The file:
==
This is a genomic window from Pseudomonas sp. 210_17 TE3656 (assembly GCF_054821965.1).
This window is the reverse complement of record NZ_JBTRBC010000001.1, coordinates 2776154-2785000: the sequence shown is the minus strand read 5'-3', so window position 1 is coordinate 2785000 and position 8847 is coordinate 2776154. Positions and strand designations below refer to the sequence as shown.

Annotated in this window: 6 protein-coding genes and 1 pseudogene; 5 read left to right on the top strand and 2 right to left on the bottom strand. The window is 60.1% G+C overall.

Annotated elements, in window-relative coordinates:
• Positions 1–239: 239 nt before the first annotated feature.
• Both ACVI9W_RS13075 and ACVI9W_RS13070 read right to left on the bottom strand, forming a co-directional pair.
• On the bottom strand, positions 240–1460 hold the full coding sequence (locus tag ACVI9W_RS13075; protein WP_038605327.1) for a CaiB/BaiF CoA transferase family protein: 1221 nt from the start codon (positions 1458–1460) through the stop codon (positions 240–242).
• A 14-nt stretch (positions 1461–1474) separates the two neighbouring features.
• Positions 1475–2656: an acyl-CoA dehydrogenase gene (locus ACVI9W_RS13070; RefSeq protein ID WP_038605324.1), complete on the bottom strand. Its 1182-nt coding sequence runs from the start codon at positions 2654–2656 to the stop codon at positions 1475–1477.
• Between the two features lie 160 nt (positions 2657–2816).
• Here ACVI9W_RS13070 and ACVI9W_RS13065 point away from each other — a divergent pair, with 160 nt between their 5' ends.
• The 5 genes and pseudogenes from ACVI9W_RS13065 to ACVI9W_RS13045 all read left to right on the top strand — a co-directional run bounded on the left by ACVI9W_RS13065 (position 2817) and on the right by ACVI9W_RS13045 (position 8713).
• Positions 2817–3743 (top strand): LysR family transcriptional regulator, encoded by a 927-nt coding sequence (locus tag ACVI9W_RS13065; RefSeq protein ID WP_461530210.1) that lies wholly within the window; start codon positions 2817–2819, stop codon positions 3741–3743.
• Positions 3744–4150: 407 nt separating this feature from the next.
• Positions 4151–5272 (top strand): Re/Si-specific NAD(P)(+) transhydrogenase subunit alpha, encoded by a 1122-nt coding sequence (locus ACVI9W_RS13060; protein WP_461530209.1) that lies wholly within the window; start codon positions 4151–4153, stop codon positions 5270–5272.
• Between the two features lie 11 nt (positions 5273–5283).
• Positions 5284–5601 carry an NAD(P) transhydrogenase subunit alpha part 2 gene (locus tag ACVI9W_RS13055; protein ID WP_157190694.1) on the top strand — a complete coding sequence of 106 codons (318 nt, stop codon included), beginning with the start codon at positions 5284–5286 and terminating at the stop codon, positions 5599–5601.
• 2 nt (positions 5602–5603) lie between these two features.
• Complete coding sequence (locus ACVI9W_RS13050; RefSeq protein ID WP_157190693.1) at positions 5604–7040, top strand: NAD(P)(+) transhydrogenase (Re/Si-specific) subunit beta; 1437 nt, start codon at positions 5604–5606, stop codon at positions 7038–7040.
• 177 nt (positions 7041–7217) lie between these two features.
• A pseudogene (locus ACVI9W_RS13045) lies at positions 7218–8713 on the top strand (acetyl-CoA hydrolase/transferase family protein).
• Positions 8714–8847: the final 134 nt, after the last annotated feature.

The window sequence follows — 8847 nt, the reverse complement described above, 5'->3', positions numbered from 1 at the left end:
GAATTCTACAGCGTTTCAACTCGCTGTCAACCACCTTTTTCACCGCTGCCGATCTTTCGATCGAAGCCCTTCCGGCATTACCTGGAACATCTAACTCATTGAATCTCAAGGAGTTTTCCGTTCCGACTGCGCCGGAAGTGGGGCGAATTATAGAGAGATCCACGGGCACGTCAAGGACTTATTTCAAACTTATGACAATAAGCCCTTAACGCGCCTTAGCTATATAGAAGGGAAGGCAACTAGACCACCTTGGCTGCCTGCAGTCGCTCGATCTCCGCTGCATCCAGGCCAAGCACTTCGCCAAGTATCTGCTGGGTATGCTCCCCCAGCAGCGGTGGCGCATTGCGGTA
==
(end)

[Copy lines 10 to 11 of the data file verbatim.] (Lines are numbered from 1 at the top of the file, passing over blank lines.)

• Between the two features lie 160 nt (positions 2657–2816).
• Here ACVI9W_RS13070 and ACVI9W_RS13065 point away from each other — a divergent pair, with 160 nt between their 5' ends.